Despite my blog being political, I have yet to post on the presidential debates until today. My absence has been primarily due to the issues I want discussed, like poverty and regulating Wall Street, being too taboo to actually be covered during our quadrennial national conversation on our country's most important issues. It is really a sad time for democracy when the future leaders of the free world are not allowed to engage in meaningful dialogue about important issues that affect the daily lives of average Americans. All they care about is getting their talking points in, even if they do not address the question answered by the moderator.
In fact, Martha Radditz' follow-up asking Paul Ryan for actual specifics when Ryan was spewing talking points about the Romney tax plan made yesterday's town hall debate more rigid than ever. The presidential candidates had to reaffirm to the moderator that her role is to ask the basic questions and keep time basically making a debate a forum for tiny speeches. However, thanks to Radditz, foreign policy has been heavy on the agenda for the debates and was present in yesterday's debate as well, and both candidates appeared not not want to scale back America's military prowess.
What does it mean to the American public that both presidential candidates have strong pro-military stances? A recent survey conducted by the Chicago Council on Global Affairs shows that the militaristic tendency of our candidates is not a desirable trait. Americans, according to the survey, are tired of war and what it has brought the American people.
However, both candidates are for war in one way or another. Everyone proclaims that Obama got the US out of Iraq. Except the real truth is that he left 30,000 non-combat troops there. That's NOT pulling out of Iraq. Also, let's not forget our forgotten war, Afghanistan, that recently celebrated the somber milestone of having the 2000th american soldier killed not to mention the thousands of Afghani and Pakistani civilians dead from drone attacks under President Obama. Romney too seems more than eager to get the US tangled into more conflicts in the Middle East. How many reminders do our candidates need that America's massive deficit is due to our exploding military budget thanks to our two unnecessary wars.
So here we are in 2012 and Americans, to the world's surprise, have had it with war except our politicians. So what do Americans really dislike about America's foreign policy's focus on war? Well, the survey showed that Americans do not feel safer from terrorism because of these wars, and wasn't that the "main" purpose of at least one of them? Here are other key findings of the survey:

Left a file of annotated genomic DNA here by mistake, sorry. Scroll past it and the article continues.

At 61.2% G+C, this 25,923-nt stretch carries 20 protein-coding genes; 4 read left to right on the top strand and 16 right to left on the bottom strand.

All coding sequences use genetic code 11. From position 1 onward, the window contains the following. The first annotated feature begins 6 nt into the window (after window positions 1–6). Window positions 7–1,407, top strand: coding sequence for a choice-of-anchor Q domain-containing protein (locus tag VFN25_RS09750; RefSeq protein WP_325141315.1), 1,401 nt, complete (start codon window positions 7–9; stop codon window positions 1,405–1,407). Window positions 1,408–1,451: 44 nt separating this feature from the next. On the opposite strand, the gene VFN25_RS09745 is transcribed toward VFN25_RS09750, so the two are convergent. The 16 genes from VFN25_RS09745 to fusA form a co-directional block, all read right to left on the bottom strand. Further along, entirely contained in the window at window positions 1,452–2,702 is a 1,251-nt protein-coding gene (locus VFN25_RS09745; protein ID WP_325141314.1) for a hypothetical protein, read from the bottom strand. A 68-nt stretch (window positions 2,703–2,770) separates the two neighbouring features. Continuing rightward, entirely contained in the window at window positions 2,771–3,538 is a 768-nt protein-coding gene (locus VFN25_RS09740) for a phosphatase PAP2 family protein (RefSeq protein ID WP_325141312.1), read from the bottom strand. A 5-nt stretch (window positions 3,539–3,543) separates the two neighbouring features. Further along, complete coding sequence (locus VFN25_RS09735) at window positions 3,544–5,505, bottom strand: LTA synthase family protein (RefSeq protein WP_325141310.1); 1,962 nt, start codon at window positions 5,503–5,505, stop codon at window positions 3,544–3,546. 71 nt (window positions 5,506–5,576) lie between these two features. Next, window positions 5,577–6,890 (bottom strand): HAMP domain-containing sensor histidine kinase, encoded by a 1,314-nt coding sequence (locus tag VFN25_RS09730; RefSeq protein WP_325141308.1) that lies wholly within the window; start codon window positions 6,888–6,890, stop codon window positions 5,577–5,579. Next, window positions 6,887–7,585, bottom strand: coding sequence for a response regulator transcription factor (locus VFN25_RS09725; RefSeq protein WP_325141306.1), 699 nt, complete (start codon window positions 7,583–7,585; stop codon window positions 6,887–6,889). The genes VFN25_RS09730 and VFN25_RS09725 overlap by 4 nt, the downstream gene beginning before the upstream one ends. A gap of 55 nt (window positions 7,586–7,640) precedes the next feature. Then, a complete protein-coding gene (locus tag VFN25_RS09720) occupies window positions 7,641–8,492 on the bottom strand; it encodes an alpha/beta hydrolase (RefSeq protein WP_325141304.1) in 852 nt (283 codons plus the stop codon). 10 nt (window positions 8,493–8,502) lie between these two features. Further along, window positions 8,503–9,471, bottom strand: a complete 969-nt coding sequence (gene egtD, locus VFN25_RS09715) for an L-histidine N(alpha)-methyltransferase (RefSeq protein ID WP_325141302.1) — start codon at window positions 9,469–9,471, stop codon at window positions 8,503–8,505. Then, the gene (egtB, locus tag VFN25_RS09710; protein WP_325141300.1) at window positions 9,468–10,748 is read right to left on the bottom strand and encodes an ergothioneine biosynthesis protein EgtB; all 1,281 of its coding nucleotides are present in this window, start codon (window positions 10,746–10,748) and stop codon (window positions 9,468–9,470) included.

- 67 percent of those surveyed said the Iraq War was not worth fighting.
- 69 percent said the war in Afghanistan has made the U.S. less safe from terrorism and/or made no difference.
- 78 percent said the U.S. has been too active in its role as world policeman.
- Over 50 percent of Americans are opposed to keeping long-term military bases in Afghanistan and Iraq.
- 67 percent opposed sending arms and supplies to anti-government groups in Syria.
- 72 percent opposed bombing Syrian air defenses and 81 percent opposed committing U.S. troops to Syria.
- Only 27 percent favored the U.S. striking Iran's nuclear facilities without obtaining the proper authorization from the UN.
- 59 percent said the U.S. should not get involved if military actions take place between Israel and Iran.
- Only 16 percent think economic sanctions are "very effective" in modifying nations that violate international law.
- 68 percent want the U.S. defense budget cut along with other programs to address the growing deficit.
These figures aren't small potatoes. For the first time, it looks like Americans aren't divided right down the middle on important issues like the military. Americans are calling for stability and that comes from having an economy that's not focused around creating war and funneling American resources abroad. Why won't the candidates realize we need those resources here now? Maybe then we can have an actual debate on how to fix our domestic issues.
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